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The helmet thread

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View Poll Results: Helmet wearing habits?
I've never worn a bike helmet
178
10.66%
I used to wear a helmet, but have stopped
94
5.63%
I've always worn a helmet
648
38.80%
I didn't wear a helmet, but now do
408
24.43%
I sometimes wear a helmet depending on the conditions
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20.48%
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The helmet thread

Old 10-30-11, 12:37 AM
  #401  
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They're a business. I don't expect them to invest in things not related to their business any more than I would any other business. I'm interested in spreading information and dismissing misinformation, not criticizing a company for doing what is in it's best interest. As long as they aren't making false claims, they are acting exactly as they should. To expect otherwise is silly.
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Old 10-30-11, 06:28 AM
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Originally Posted by sudo bike
They're a business. I don't expect them to invest in things not related to their business any more than I would any other business. I'm interested in spreading information and dismissing misinformation, not criticizing a company for doing what is in it's best interest. As long as they aren't making false claims, they are acting exactly as they should. To expect otherwise is silly.
According to closetbiker, companies like Bell do make false claims, but not directly, they fund outside organizations to do it for them.
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Old 10-30-11, 06:46 AM
  #403  
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Yeah, I don't really have a problem with that.
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Old 10-30-11, 08:37 AM
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Got yourself painted into some sort of corner there, haven't you?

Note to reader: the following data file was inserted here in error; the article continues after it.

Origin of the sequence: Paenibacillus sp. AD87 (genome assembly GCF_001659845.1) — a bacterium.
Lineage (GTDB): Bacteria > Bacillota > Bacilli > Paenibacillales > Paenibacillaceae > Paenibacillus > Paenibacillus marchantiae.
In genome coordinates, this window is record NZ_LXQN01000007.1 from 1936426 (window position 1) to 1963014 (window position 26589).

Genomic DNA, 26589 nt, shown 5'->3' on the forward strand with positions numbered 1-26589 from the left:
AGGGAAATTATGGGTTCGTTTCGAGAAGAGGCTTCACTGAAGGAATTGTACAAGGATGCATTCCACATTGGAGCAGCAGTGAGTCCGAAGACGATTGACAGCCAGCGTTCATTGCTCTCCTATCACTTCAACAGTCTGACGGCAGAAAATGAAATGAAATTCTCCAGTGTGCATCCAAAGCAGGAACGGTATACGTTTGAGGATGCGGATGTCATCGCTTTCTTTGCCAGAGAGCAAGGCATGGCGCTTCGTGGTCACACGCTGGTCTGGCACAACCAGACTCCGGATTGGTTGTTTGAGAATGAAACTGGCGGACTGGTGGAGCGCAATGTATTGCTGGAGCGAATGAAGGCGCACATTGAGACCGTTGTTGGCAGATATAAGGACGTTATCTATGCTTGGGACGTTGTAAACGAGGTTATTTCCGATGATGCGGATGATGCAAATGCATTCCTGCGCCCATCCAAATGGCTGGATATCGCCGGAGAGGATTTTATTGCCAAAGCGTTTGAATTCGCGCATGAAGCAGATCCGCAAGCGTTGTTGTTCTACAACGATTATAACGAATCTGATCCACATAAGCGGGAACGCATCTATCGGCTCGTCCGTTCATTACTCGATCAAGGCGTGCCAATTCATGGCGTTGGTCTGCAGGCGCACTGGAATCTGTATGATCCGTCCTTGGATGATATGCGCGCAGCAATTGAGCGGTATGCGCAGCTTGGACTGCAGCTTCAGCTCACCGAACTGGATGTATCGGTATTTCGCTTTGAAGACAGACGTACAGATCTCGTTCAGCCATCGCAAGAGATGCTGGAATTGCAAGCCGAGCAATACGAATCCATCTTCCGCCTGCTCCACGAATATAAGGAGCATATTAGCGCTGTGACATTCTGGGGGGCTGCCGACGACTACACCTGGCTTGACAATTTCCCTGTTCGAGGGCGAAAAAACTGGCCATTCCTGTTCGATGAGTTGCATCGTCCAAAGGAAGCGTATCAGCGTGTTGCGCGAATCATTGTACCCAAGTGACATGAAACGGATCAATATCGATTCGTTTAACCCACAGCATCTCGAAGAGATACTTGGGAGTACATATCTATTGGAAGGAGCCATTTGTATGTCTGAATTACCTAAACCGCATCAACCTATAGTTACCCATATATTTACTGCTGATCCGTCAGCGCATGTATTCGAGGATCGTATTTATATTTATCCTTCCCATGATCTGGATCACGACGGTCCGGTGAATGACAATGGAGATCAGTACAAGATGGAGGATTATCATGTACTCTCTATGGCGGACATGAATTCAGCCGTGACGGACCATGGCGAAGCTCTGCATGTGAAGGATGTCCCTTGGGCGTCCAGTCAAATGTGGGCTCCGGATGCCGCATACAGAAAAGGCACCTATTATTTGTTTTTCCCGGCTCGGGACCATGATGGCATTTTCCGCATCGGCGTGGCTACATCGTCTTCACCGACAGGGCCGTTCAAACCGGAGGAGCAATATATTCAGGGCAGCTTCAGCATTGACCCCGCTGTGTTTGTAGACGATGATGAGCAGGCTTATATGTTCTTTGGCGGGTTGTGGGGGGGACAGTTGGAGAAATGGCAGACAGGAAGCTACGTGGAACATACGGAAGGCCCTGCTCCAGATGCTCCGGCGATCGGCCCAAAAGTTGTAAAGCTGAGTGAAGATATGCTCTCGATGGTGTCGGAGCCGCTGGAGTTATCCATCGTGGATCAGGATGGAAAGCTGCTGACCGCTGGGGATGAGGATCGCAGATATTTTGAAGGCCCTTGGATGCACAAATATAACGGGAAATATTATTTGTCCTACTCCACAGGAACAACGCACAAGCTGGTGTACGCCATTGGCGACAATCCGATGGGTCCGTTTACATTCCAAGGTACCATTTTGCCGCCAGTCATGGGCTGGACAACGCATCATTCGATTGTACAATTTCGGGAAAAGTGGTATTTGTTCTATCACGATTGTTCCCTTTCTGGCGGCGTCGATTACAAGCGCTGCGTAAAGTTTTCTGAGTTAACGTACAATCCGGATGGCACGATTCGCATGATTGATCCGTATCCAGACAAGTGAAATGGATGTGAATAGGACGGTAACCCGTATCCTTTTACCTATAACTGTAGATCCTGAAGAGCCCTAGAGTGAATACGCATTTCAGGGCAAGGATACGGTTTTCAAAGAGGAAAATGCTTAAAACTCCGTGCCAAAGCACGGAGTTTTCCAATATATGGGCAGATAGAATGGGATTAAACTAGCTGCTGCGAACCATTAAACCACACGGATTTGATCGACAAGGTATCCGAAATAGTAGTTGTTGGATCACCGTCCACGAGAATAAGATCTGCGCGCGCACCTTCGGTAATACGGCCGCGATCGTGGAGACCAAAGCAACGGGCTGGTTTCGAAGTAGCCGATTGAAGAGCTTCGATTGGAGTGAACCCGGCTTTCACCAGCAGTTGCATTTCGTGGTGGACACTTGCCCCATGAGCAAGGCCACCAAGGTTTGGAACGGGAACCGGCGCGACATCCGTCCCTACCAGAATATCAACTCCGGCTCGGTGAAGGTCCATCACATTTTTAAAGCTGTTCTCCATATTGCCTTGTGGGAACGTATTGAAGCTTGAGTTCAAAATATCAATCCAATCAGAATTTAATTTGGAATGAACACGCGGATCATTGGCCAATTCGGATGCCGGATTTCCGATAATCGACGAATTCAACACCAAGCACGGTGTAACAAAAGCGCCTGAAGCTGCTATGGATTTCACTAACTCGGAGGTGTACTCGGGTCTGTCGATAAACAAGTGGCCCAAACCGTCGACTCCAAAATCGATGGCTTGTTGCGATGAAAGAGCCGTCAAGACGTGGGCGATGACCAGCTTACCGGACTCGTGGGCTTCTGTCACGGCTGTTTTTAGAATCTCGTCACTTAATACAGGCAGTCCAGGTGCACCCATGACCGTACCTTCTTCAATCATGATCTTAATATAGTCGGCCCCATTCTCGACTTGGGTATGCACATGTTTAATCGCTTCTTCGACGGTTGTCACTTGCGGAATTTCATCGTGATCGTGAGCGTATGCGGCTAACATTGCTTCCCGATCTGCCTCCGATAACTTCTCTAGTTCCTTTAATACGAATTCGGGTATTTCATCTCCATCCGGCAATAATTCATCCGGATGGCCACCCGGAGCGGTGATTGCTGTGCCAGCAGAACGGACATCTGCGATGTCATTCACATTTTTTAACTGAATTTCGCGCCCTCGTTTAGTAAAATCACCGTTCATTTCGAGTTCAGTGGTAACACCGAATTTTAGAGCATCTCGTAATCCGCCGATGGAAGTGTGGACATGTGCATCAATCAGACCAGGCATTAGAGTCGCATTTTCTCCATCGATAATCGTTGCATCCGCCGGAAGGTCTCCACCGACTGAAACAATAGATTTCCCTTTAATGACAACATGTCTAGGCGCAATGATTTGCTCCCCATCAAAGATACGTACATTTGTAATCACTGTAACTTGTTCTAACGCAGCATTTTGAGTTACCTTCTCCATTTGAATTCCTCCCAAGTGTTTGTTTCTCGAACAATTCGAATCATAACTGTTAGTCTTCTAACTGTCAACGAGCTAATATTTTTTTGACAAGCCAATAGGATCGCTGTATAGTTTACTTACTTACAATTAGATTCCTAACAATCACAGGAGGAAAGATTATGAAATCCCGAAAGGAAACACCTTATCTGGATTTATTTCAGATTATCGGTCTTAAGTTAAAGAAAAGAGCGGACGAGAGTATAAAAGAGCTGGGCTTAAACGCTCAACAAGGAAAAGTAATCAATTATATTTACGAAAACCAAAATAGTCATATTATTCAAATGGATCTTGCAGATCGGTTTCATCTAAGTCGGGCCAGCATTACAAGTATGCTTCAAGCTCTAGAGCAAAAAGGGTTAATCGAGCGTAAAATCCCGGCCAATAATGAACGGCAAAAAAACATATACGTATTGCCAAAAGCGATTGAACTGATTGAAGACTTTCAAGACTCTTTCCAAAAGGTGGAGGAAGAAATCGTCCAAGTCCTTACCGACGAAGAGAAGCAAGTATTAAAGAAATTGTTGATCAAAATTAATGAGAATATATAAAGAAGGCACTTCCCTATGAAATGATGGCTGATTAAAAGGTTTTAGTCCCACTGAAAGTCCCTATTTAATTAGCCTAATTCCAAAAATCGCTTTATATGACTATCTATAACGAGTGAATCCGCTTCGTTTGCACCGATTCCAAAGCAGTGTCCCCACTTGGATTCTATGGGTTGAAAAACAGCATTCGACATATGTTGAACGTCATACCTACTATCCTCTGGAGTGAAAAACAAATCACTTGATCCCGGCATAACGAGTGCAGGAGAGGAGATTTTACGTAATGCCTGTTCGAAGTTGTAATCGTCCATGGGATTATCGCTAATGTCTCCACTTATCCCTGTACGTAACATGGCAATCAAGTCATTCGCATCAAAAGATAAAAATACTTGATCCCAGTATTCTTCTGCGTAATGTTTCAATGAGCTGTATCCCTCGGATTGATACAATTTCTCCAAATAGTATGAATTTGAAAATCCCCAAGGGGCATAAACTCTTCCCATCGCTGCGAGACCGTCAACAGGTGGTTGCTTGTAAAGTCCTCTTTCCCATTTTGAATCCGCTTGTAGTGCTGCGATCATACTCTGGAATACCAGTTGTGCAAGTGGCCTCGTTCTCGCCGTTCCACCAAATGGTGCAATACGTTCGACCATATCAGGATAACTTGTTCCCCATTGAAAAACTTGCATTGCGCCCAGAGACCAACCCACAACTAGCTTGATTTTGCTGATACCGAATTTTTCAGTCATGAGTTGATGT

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Old 10-30-11, 09:35 AM
  #405  
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Companies like Bell directly benefit by misleading and false claims made by others at the expense of cycling safety
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Old 10-30-11, 10:33 AM
  #406  
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Originally Posted by closetbiker
Companies like Bell directly benefit by misleading and false claims made by others at the expense of cycling safety
Indeed, but I'm more concerned with addressing said claims than attacking the one benefiting.
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Old 10-30-11, 10:33 AM
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Originally Posted by hagen2456
Got yourself painted into some sort of corner there, haven't you?
How so?
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Old 10-30-11, 10:41 AM
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Originally Posted by sudo bike
How so?
Well, it's kinda like saying "I don't approve of murder - that is, only if it's done by a hired killer".
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Old 10-30-11, 11:37 AM
  #409  
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Originally Posted by hagen2456
Well, it's kinda like saying "I don't approve of murder - that is, only if it's done by a hired killer".
Ooo -- fine vintage of anti-helmet hyperbole you got going on there.
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Old 10-30-11, 11:38 AM
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Originally Posted by sudo bike
Indeed, but I'm more concerned with addressing said claims than attacking the one benefiting.
and I don't have a problem with a company making a profit, but I do when some people claim they are not taking part in that profit.

Last edited by closetbiker; 10-30-11 at 11:49 AM.
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Old 10-30-11, 11:55 AM
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Originally Posted by closetbiker
and I don't have a problem with a company making a profit, but I do when some people claim they are not taking part in that profit.
Wait a minute... you talkin' 'bout me...?
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Old 10-30-11, 11:58 AM
  #412  
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Originally Posted by mconlonx
Wait a minute... you talkin' 'bout me...?
not at all. You've been quite up front about your profiting from your customers impressions
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Old 10-30-11, 12:13 PM
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Originally Posted by closetbiker
not at all. You've been quite up front about your profiting from your customers impressions